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"Information is the lifeblood of modern medicine. Health information technology (HIT) is destined to be its circulatory system. Without that system, neither individual physicians nor health care institutions can perform at their best or deliver the highest-quality care, any more than an Olympian could excel with a failing heart."

- David Blumenthal, MD, MPP

Denmark has fully integrated country's hospital and clinical health information technology, connecting virtually every hospital, clinic, citizen and physician. Many European countries (including the Great Britain) and Australia have already adopted electronic doctor and e-screening services. Canadian federal and provincial governments have undertaken various e-healthcare reforms with mixed public acceptance. The affordable healthcare act and HIPPA regulations have certainly put the United States on the cusp of disruption and resulting innovation, albeit still marred by regulations, privacy concerns, system incompatibilities, information fragmentation, resistance from medical practitioners and associations, IT costs and, to a lesser degree, consumer concerns.

However, growing medical errors, high cost of care, shortage of doctors, lack of comprehensive coverage, information system incompatibilities, decreasing patient focus, and out-of-date procedures and diagnostics, are all fuelling the need to roll out EHR and other medical information systems. Patient-centric care and adoption of 'twenty-first century' medicine such as mobile sensors, enhanced diagnostics and 'Sri-like' systems that not only could provide useful information to patients but also 'integrate-in' the real family doctor, nursing staff, nutritionists, historical data, drug alerts, paramedic notifications, and well-matched specialists. Each of these could potentially respond in near real-time via email or web 2.0+ interfaces. Of course regulations and oversight must also need to keep abreast to safely and successfully roll out such initiatives and shield the early adopters from medical malpractice or fishing claims, yet, devising a reasonable compensation scheme for the participants.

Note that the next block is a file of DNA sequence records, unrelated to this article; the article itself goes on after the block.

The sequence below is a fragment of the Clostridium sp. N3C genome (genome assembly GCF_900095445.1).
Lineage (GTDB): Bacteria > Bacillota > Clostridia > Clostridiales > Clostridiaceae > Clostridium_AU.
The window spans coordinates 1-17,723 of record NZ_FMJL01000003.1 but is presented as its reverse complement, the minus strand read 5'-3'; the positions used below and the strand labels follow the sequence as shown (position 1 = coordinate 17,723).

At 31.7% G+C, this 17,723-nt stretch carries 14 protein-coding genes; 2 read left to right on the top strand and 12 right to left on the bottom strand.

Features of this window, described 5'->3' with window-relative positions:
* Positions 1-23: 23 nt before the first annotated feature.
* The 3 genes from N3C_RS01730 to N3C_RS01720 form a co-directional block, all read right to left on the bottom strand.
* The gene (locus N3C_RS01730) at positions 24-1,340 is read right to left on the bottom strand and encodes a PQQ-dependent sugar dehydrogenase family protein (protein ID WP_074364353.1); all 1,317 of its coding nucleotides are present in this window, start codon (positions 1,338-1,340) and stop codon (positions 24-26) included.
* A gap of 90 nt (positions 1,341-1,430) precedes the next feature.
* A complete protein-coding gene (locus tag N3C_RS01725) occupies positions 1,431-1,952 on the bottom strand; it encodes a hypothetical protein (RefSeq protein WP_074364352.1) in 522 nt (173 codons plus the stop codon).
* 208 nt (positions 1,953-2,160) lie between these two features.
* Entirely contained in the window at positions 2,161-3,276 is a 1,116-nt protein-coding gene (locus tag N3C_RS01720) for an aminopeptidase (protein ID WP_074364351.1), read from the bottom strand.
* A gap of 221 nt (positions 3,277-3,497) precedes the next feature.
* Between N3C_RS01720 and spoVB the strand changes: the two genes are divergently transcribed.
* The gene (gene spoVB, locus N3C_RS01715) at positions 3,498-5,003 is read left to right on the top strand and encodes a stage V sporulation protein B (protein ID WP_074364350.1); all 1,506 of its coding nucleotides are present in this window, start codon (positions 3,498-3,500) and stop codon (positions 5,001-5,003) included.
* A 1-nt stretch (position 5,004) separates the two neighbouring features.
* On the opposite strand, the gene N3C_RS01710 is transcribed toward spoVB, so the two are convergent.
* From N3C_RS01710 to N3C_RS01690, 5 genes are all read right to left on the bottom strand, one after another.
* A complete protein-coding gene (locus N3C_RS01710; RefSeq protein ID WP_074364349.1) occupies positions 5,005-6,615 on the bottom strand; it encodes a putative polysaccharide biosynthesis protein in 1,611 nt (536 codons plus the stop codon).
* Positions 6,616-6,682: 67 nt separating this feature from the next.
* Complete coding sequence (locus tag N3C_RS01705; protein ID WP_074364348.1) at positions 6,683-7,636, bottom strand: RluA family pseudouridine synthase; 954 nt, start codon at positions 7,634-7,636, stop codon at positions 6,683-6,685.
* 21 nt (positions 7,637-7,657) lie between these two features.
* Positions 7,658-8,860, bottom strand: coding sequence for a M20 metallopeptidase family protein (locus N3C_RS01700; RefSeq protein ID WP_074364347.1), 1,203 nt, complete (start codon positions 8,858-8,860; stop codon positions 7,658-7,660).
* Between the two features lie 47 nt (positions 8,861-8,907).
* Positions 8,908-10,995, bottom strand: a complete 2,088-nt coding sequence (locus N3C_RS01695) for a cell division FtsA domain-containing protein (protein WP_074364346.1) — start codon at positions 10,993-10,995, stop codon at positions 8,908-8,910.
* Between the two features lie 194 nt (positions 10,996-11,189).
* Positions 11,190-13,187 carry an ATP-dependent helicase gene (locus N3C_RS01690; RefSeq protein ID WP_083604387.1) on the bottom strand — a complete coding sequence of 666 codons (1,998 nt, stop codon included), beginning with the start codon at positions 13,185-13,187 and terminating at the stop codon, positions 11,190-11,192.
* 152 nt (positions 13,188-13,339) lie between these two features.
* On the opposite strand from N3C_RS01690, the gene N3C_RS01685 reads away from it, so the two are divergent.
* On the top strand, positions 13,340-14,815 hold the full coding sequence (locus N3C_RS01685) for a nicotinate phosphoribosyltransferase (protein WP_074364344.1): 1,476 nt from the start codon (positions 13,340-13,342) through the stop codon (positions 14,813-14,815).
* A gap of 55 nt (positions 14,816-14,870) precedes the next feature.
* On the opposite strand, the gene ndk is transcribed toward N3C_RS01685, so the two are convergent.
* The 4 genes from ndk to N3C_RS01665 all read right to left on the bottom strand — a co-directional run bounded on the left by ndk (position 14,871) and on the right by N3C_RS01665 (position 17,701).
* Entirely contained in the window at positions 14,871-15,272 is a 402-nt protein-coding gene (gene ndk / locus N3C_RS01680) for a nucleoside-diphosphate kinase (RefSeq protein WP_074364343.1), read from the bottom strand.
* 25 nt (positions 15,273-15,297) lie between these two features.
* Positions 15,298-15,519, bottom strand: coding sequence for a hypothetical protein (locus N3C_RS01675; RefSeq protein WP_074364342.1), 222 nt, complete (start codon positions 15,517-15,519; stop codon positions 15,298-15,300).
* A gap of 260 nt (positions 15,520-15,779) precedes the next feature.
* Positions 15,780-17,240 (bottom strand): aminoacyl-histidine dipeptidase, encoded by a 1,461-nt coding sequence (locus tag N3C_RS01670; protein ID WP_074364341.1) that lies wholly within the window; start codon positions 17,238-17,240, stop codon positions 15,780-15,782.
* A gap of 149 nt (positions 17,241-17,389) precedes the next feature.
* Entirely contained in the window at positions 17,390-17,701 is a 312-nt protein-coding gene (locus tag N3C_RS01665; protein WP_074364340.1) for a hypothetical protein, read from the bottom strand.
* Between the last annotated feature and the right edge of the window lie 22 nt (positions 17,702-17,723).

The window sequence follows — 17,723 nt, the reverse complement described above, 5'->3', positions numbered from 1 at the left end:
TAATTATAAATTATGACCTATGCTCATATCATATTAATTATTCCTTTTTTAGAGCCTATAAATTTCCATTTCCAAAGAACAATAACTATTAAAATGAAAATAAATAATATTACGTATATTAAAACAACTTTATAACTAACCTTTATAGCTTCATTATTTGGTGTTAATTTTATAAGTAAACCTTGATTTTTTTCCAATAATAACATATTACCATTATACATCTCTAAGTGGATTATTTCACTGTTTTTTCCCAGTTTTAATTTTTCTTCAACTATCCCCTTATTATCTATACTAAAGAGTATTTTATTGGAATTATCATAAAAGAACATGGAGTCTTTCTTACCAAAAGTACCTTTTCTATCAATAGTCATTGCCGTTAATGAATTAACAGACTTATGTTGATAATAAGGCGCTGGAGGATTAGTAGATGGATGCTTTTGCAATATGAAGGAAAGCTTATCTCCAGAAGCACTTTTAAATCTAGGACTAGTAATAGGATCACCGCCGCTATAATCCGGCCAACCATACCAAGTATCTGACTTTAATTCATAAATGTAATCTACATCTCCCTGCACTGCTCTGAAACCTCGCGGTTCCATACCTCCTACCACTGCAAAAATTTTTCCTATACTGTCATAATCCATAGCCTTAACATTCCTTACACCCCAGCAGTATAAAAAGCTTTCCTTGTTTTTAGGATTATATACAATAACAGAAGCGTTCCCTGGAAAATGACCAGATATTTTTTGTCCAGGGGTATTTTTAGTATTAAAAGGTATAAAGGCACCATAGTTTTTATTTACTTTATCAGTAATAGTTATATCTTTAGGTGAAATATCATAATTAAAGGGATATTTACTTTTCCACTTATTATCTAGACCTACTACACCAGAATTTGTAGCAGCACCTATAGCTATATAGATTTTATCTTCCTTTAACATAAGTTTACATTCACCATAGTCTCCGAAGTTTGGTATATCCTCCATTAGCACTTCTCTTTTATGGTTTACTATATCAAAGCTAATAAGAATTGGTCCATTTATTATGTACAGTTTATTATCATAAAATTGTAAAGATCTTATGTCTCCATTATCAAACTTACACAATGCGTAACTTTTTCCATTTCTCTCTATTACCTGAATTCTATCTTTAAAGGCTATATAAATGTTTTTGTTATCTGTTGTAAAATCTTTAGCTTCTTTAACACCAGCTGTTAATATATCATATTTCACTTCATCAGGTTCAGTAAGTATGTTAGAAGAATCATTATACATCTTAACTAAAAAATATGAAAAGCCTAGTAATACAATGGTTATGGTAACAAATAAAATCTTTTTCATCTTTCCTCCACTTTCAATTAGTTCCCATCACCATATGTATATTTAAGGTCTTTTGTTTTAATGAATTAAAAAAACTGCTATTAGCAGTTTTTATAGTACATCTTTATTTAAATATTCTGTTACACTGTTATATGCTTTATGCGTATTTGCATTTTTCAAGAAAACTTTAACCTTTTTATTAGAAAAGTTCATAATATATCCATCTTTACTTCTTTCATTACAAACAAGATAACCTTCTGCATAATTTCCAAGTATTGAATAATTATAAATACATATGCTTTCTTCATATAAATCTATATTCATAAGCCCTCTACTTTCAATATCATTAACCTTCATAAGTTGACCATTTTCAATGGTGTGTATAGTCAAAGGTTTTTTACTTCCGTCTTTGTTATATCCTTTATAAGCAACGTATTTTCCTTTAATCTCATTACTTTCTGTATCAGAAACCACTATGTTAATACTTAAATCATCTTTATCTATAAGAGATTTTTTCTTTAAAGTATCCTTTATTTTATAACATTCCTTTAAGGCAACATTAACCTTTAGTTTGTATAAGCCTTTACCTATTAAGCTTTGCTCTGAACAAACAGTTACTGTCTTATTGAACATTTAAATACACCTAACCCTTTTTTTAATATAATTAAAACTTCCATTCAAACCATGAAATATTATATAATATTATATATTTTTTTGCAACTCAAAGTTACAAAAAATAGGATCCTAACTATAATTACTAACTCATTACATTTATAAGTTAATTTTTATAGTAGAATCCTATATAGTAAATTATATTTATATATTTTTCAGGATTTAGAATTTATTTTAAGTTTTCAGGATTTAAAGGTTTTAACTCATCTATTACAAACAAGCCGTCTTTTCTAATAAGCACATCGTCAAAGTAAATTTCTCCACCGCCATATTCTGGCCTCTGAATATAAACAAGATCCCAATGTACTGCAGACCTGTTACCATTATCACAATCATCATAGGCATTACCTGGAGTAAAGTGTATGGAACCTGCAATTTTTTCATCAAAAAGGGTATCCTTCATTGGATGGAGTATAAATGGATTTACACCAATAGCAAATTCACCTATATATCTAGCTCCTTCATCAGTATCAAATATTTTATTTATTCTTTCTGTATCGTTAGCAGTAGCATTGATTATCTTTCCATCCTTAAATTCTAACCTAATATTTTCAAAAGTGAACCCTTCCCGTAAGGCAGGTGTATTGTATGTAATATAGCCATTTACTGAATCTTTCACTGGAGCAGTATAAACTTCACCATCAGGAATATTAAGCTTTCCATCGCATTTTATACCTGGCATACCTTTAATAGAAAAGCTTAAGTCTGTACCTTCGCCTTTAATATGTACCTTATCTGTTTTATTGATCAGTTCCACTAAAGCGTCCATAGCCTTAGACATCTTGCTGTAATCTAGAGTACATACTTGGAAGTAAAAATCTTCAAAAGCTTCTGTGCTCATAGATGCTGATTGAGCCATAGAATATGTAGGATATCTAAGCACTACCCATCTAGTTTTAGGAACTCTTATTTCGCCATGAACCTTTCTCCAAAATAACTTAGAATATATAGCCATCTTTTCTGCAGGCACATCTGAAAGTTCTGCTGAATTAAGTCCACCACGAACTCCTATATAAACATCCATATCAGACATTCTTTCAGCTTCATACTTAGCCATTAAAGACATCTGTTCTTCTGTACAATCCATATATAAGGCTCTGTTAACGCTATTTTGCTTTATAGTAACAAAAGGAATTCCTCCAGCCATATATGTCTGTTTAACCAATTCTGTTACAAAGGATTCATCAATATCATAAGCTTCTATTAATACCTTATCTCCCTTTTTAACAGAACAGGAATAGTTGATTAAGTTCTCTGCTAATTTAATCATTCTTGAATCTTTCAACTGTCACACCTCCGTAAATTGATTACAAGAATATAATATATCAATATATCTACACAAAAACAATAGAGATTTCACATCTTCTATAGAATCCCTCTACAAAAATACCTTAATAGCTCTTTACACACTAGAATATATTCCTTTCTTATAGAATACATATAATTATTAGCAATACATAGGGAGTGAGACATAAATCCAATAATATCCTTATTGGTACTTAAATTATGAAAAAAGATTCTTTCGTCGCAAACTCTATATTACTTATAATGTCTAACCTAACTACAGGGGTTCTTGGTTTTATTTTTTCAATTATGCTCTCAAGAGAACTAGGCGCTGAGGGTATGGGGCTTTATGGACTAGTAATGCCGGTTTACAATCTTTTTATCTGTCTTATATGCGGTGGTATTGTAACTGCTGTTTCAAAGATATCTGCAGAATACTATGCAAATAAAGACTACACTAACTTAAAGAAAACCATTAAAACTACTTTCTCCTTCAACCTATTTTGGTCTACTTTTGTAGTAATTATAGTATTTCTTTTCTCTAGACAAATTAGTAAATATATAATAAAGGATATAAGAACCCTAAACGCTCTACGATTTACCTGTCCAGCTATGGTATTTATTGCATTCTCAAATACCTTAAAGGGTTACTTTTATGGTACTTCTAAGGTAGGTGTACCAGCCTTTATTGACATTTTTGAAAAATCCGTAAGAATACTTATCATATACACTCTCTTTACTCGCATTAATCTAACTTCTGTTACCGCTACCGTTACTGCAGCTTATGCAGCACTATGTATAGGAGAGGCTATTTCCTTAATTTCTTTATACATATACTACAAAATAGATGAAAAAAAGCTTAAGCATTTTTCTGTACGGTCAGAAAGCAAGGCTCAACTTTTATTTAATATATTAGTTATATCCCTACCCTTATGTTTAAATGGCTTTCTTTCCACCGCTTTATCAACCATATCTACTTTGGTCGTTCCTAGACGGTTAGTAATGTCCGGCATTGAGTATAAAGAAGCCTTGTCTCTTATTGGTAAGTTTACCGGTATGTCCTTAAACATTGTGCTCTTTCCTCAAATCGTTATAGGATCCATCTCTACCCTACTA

Pilot projects, and in some cases comprehensive initiatives are being launched to attempt to break down the interoperability barriers by leveraging mobile devices, flash drives, cloud computing and various other technologies. Customer-centric medicine is in the forefront of our collective conscience on one side, and public health and global disease surveillance initiatives are necessary patient and citizen protection fronts from the other side. Further shifts that will distinguish the twenty-first century from the practices of the previous century include genome-based medicine, medical informatics, neural imaging and micro- and Nano-transplants.

In short, healthcare is destined to be an information technology in the future (of course, centred around its human participants including patients, doctors and nurses). Almost every healthcare-related enterprise needs to be adaptive to face the disruption and innovation primed towards the healthcare industry.

Adaptive Enterprise consultants can assist government agencies, healthcare organizations and doctor offices in gaining mutual insights into the forefront of the electronic medical revolution, identifying requirements and assisting in enhancing and developing software systems.



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